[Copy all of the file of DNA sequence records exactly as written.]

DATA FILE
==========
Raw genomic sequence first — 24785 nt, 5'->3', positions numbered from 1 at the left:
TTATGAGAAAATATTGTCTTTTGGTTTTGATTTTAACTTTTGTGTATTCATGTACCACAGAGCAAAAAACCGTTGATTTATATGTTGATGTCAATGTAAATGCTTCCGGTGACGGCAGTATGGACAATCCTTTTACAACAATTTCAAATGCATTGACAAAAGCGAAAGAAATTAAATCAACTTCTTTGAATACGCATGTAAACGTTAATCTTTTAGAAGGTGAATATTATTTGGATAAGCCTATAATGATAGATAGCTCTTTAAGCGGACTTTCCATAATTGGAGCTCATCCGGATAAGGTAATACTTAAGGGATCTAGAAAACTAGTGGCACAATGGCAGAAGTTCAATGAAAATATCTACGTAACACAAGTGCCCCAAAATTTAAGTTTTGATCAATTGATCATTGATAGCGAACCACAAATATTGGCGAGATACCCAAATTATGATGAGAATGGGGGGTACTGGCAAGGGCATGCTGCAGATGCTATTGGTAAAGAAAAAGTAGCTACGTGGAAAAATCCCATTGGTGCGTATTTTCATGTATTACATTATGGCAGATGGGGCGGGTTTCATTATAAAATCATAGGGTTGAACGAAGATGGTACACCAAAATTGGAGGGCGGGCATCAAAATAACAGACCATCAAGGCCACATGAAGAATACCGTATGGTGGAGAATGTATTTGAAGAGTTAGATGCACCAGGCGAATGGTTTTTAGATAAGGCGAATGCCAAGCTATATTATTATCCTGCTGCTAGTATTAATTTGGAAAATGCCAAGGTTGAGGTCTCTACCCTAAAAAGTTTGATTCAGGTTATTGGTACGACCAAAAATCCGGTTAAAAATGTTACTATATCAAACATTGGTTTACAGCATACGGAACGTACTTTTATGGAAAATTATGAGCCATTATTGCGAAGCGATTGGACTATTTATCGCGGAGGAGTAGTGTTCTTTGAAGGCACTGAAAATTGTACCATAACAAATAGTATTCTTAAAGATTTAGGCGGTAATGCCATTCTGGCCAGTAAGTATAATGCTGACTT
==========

Raw genomic sequence first — 24785 nt, 5'->3', positions numbered from 1 at the left:
TTATGAGAAAATATTGTCTTTTGGTTTTGATTTTAACTTTTGTGTATTCATGTACCACAGAGCAAAAAACCGTTGATTTATATGTTGATGTCAATGTAAATGCTTCCGGTGACGGCAGTATGGACAATCCTTTTACAACAATTTCAAATGCATTGACAAAAGCGAAAGAAATTAAATCAACTTCTTTGAATACGCATGTAAACGTTAATCTTTTAGAAGGTGAATATTATTTGGATAAGCCTATAATGATAGATAGCTCTTTAAGCGGACTTTCCATAATTGGAGCTCATCCGGATAAGGTAATACTTAAGGGATCTAGAAAACTAGTGGCACAATGGCAGAAGTTCAATGAAAATATCTACGTAACACAAGTGCCCCAAAATTTAAGTTTTGATCAATTGATCATTGATAGCGAACCACAAATATTGGCGAGATACCCAAATTATGATGAGAATGGGGGGTACTGGCAAGGGCATGCTGCAGATGCTATTGGTAAAGAAAAAGTAGCTACGTGGAAAAATCCCATTGGTGCGTATTTTCATGTATTACATTATGGCAGATGGGGCGGGTTTCATTATAAAATCATAGGGTTGAACGAAGATGGTACACCAAAATTGGAGGGCGGGCATCAAAATAACAGACCATCAAGGCCACATGAAGAATACCGTATGGTGGAGAATGTATTTGAAGAGTTAGATGCACCAGGCGAATGGTTTTTAGATAAGGCGAATGCCAAGCTATATTATTATCCTGCTGCTAGTATTAATTTGGAAAATGCCAAGGTTGAGGTCTCTACCCTAAAAAGTTTGATTCAGGTTATTGGTACGACCAAAAATCCGGTTAAAAATGTTACTATATCAAACATTGGTTTACAGCATACGGAACGTACTTTTATGGAAAATTATGAGCCATTATTGCGAAGCGATTGGACTATTTATCGCGGAGGAGTAGTGTTCTTTGAAGGCACTGAAAATTGTACCATAACAAATAGTATTCTTAAAGATTTAGGCGGTAATGCCATTCTGGCCAGTAAGTATAATGCTGACTT